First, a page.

(John Kemp is a Reuters market analyst. The views expressed are
* Chart 1: tmsnrt.rs/2cBLUlL
* Chart 2: tmsnrt.rs/2cXCfsd
By John Kemp
LONDON, Sept 19 Hedge funds have built their
largest bullish position in U.S. natural gas for more than two
years amid signs the gas glut is being eroded quickly and the
market could tighten in 2017.
Hedge funds and other money managers have amassed a net long
position in the two main futures and options contracts on NYMEX
and ICE equivalent to 2,293 billion cubic feet of gas (tmsnrt.rs/2cBLUlL).
The net long position has almost quadrupled over the last
four weeks, and is now at the highest level since June 2014,
according to an analysis of data released on Friday by the U.S.
Commodity Futures Trading Commission.
Positioning has been shifting steadily from bearish to
bullish since November 2015 but the pace of adjustmnet has
The most recent weekly increase in the net long position was
the third-largest since the start of 2010 (tmsnrt.rs/2cXCfsd).
The majority of the adjustment has come from the short side
of the market, where hedge funds with bearish short positions
betting a fall in gas prices have scaled them back.
Hedge fund short positions have declined by the equivalent
of 1,127 billion cubic feet, or 40 percent, in the last four
weeks. By contrast, long positions have risen just 544 billion
cubic feet, or 16 percent.
Hedge funds are reacting to signs the gas market is rapidly
rebalancing from oversupply in 2015 towards a potential deficit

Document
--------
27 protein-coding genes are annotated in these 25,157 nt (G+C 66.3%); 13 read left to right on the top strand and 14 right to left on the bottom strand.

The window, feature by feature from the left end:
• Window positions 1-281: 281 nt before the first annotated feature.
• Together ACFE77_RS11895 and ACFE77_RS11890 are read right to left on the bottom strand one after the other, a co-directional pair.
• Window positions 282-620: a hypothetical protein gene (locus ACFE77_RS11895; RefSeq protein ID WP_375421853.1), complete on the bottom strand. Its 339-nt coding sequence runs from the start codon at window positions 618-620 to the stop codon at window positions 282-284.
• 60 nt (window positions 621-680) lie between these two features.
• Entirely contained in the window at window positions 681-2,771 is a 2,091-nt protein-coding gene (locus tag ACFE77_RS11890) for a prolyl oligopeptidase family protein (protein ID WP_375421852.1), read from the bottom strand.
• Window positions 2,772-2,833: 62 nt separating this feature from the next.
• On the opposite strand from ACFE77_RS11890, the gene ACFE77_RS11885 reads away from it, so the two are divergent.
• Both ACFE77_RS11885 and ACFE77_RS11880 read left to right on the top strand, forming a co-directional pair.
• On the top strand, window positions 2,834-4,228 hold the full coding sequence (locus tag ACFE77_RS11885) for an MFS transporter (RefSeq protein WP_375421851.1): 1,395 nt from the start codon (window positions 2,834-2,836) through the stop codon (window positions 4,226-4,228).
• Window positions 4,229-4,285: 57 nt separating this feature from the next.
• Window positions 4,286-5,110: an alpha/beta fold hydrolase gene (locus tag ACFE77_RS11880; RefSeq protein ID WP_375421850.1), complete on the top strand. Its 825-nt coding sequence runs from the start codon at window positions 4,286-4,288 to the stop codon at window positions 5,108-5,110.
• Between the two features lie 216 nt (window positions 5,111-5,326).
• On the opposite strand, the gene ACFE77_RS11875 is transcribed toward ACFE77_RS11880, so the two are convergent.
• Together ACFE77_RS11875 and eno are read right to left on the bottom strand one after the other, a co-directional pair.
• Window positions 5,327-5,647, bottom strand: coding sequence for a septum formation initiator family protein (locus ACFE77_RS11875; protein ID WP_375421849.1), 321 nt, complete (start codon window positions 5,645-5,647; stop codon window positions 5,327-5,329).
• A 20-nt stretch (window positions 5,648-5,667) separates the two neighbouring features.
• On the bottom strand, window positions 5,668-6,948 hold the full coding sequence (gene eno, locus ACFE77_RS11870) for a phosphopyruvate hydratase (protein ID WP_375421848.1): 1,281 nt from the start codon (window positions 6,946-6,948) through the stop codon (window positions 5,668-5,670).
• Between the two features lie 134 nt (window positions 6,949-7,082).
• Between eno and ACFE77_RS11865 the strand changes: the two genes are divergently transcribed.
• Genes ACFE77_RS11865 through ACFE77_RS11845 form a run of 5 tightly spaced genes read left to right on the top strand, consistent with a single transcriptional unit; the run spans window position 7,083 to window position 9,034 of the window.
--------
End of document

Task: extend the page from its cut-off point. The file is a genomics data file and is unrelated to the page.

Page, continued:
in 2017 ("U.S. natural gas market rebalancing well underway",
Reuters, Sep 16).
Low gas prices have gradually eroded the excess supply by
causing production growth to stall and go into reverse while
encouraging record consumption by power producers.
Rebalancing has been accelerated by unusually hot weather
across the most populous parts of the United States this summer.
Temperatures and airconditioning demand have been far above
normal almost continuously since the end of May ("U.S. natural
gas market rebalances on hot weather, low prices", Reuters, Aug
Working gas stocks have risen by just 1,022 billion cubic
feet so far this injection season, compared with an average
increase of 1,594 billion cubic feet at this point during the
previous five years.
Stocks have risen by just 160 billion cubic feet in the last
four weeks compared with 309 billion cubic feet over the same
period in 2015 and a five-year average of 266 billion cubic
Winter 2016/17 is likely to be colder than the record warm
winter of 2015/16 which should increase gas consumption.
Looking to 2017, more gas-fired power plants are scheduled
to come into service, according to the U.S. Energy Information
Administration (U.S. power producers maximise gas burn at
expense of coal", Reuters, Aug 31).
Most of the new gas-fired generating capacity will be
combined cycle power plants designed for baseloading rather than
steam turbines or combustion turbines operating at peak times.
The implied increase in gas consumption will tighten the
market even further unless gas prices rise to stimulate more
drilling and stimulate some shift from gas combustion back to
coal in 2017.
Hedge funds have already anticipated and likely accelerated
the price rise by accumulating a large long position in futures
The calendar average futures price for gas delivered in 2017
has risen to $3.14 per million British thermal units from a low
of $2.14 back in December 2015.
The fundamental outlook for prices looks fairly strong at
present, but the emergence of a large hedge-fund long position
has increased the risk of a price reversal if position holders
try to take some profits.
The net long position amassed by hedge funds over recent
weeks is large by the standard of the last five years, though
below the peaks reported in 2013/14.
So, while fundamentals should continue to support higher gas
prices into 2017, liquidation risk has increased substantially
and is a negative factor for prices in the short to medium term.
(Editing by William Hardy)